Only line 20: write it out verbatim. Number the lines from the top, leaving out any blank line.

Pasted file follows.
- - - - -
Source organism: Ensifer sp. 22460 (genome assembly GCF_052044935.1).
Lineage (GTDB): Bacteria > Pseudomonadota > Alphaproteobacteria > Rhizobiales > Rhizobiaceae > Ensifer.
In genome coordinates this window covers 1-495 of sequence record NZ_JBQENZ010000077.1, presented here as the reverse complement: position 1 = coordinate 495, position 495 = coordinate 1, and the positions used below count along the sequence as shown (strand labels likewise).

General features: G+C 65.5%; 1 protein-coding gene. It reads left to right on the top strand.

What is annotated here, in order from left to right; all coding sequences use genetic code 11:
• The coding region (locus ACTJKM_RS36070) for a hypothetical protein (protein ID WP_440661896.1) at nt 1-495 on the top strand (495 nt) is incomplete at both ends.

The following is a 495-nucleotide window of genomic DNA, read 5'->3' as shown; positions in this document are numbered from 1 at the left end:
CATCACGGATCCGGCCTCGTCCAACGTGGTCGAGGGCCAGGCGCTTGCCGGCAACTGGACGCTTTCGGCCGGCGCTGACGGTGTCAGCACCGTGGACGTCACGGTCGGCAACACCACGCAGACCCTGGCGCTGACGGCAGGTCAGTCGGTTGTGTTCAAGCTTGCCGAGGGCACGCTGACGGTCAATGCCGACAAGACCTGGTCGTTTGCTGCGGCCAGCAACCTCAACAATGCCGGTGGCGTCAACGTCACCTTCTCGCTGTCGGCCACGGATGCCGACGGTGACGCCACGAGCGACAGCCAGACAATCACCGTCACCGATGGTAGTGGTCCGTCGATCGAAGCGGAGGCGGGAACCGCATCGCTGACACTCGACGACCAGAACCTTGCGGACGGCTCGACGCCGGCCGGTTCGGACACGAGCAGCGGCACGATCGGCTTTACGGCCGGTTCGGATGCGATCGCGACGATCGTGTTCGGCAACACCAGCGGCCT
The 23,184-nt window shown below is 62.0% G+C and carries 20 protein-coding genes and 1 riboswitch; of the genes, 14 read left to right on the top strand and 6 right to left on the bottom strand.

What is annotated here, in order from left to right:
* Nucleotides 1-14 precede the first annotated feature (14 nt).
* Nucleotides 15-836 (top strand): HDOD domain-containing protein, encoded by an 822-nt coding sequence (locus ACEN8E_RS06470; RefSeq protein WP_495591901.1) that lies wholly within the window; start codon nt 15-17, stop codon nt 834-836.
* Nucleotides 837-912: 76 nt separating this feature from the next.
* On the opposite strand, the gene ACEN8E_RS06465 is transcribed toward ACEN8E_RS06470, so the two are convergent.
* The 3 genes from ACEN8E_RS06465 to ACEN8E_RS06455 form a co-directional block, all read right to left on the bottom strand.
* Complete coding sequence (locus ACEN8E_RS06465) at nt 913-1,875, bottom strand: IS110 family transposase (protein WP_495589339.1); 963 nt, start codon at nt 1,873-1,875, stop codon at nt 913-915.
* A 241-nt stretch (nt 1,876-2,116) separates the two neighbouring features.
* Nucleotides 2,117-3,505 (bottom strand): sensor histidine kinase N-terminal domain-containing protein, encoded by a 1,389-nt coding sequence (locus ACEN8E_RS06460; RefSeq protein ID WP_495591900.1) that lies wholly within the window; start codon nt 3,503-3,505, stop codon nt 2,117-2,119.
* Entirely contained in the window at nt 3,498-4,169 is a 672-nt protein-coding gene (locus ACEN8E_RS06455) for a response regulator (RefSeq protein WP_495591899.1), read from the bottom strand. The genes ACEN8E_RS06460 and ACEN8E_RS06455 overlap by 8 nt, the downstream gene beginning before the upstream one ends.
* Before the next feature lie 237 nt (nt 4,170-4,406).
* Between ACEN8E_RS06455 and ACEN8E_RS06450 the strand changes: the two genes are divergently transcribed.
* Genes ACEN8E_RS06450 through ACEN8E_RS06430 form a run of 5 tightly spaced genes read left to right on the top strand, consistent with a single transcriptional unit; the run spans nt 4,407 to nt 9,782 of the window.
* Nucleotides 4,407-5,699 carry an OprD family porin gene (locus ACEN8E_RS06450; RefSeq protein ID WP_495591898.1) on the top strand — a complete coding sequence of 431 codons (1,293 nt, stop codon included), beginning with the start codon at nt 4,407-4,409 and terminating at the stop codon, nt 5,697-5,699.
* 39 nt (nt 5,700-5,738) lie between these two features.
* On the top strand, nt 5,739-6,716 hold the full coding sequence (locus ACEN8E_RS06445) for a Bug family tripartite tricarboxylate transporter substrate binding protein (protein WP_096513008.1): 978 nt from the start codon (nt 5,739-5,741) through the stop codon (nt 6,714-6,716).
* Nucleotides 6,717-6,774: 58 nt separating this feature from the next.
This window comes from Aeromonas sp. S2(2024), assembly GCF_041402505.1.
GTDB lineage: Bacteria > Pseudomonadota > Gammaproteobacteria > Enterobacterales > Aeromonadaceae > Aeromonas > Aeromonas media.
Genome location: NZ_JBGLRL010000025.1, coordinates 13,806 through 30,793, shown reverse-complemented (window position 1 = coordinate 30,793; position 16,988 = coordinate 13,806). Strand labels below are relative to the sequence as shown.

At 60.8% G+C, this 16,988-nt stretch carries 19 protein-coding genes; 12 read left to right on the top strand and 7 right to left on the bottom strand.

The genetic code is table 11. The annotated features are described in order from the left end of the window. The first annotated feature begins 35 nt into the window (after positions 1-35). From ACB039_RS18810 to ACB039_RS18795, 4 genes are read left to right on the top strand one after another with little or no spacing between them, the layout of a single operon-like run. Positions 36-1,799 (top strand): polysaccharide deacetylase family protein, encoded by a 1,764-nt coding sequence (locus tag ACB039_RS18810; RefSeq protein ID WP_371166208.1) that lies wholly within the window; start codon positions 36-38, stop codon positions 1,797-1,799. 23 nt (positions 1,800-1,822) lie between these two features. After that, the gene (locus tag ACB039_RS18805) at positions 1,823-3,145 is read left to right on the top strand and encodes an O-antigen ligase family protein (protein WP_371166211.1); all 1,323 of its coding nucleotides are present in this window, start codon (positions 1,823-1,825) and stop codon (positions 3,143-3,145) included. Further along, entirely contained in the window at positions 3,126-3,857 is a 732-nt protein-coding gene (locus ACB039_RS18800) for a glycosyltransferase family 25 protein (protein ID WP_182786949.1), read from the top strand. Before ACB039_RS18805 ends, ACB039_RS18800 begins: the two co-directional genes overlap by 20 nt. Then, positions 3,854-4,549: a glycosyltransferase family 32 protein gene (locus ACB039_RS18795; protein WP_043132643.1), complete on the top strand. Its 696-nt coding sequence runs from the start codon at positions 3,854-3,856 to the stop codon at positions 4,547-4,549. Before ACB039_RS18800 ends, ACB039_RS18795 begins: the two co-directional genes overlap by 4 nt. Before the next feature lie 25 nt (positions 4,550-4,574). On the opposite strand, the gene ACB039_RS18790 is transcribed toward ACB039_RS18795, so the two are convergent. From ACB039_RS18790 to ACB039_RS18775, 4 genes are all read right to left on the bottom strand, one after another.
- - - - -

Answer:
* Before the next feature lie 237 nt (nt 4,170-4,406).